Posted on 6/23/2015 in Digital Marketing
By Jeannine Szymczak
A web site is something that you are never truly done updating. A/B testing, or split testing, is one of the easiest ways to find out how to get the most out of your site. By testing different variants of a given web page, you can determine which version is performing the best and make a permanent change to your site. By testing and collecting actual visitor data, it takes the guesswork out of figuring out what page layout or content works best. There are paid services such as Optimizely geared towards non-technical folks, but you can also take advantage of Google Experiments and set everything up directly in Google Analytics for free.
The first thing to think about when starting A/B testing is: What is the goal of your test? Usually, a good candidate for split testing is a page that has a high bounce rate. If visitors are exiting your site from a particular page all the time, it often means that they aren’t finding the information they are looking for. Your pages should always have some type of call to action that guides them through your site to the next step towards conversion. A conversion doesn’t always mean a sale. You may just want them to click a button to contact someone for more information. Once you determine what the goal is for a user visiting that page, you are ready to set up your test.
Determine Your Variants
Although you can perform a multi-variant test (3 or more variations), A/B testing assumes that you test the original page layout against one other alternative version. For our example, let’s say that I have an existing web page that lists information about a product that I sell and there is a link at the bottom of the article that says “Click here for pricing information.”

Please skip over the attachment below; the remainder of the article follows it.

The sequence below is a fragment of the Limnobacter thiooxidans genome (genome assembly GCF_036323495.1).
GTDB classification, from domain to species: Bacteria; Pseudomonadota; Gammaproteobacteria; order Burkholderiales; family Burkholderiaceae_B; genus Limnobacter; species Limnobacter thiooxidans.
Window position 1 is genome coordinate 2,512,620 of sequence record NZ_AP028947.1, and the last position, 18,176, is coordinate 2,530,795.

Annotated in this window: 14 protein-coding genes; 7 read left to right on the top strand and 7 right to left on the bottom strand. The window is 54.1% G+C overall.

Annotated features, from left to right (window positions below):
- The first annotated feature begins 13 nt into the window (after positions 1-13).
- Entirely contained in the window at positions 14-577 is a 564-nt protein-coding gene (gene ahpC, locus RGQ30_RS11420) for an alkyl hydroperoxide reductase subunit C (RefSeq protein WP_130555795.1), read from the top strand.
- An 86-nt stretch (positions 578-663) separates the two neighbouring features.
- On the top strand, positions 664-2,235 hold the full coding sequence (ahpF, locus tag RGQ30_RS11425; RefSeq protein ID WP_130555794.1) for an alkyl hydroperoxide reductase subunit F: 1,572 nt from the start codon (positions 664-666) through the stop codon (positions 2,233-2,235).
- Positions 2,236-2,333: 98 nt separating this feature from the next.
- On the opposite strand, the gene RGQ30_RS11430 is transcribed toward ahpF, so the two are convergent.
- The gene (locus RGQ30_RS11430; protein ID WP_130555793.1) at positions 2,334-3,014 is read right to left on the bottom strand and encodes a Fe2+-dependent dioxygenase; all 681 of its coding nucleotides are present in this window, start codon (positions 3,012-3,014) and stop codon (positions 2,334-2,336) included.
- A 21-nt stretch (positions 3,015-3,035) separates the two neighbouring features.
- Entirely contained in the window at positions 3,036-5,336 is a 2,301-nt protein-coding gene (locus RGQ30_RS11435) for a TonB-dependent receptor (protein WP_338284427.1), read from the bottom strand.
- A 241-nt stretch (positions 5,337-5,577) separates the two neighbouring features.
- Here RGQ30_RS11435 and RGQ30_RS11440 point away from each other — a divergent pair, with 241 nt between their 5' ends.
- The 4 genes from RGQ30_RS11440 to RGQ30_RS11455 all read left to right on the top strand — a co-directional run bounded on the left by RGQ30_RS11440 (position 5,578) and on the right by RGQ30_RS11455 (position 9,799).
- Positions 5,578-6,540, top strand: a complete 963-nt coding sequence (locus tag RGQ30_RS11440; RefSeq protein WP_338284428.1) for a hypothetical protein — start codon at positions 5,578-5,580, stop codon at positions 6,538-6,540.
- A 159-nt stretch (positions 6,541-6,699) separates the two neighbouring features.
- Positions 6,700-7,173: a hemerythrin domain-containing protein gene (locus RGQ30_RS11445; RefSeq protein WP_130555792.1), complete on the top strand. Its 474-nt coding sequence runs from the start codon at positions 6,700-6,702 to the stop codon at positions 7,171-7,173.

My goal is to have visitors click that link, which will take them to another page with pricing and a way to buy. For my variation, I’m going to try to make that link more prominent and see if I can use things like placement, size, and color to entice more people to click. I’ll create a second page on my site that is a copy of the original (with a different URL) and adjust the layout to move the image to the right and turn the link into a brightly colored button that sits directly underneath the photo.
Set Up Your Google Experiment
Now that you have your variation created, it’s time to set things up in Google Analytics. First, make sure that you add an event tracking code to the link that you want visitors to click on in both your original and your variation. For non-developers, here is a handy link that will help you determine what code you need to add.
Next, set up the goal that you are tracking in analytics. For this experiment, we want to set up a goal for clicks on the pricing information link/button. This will be an event goal that falls into the “click” category.
Now you are ready to create your experiment. If you are in your Google Analytics account, you can access the Experiments section under the Behavior heading on the left menu. Once you click this, you will see the option to “Create Experiment” in the upper left part of your screen. Now you can simply follow the wizard to configure your experiment. For detailed instructions on how to set up your experiments, you can refer to Google’s documentation. The key things to know are:
- The code for the experiment should be placed ONLY on your original page
- Make sure that the objective for this experiment is set to use the goal that you set up in the previous step
Once you are done setting up the experiment up, you can click “Start Experiment” and now you just wait to collect the data. Run the test for at least 100 conversions based on your Google Analytics goals to amass a large enough sample size. The amount of time it will take to collect this data will vary based on the amount of traffic you get on your site but once sufficient data is collected, you should have a clear winner from your test and can then make that version the permanent page that appears on your site.
This type of testing can be done for all types of pages on your site. For more guidelines on A/B testing, check out this blog written by one of our SEO Specialists that shows you how you can use A/B testing as your own free online focus group. Happy experimenting!
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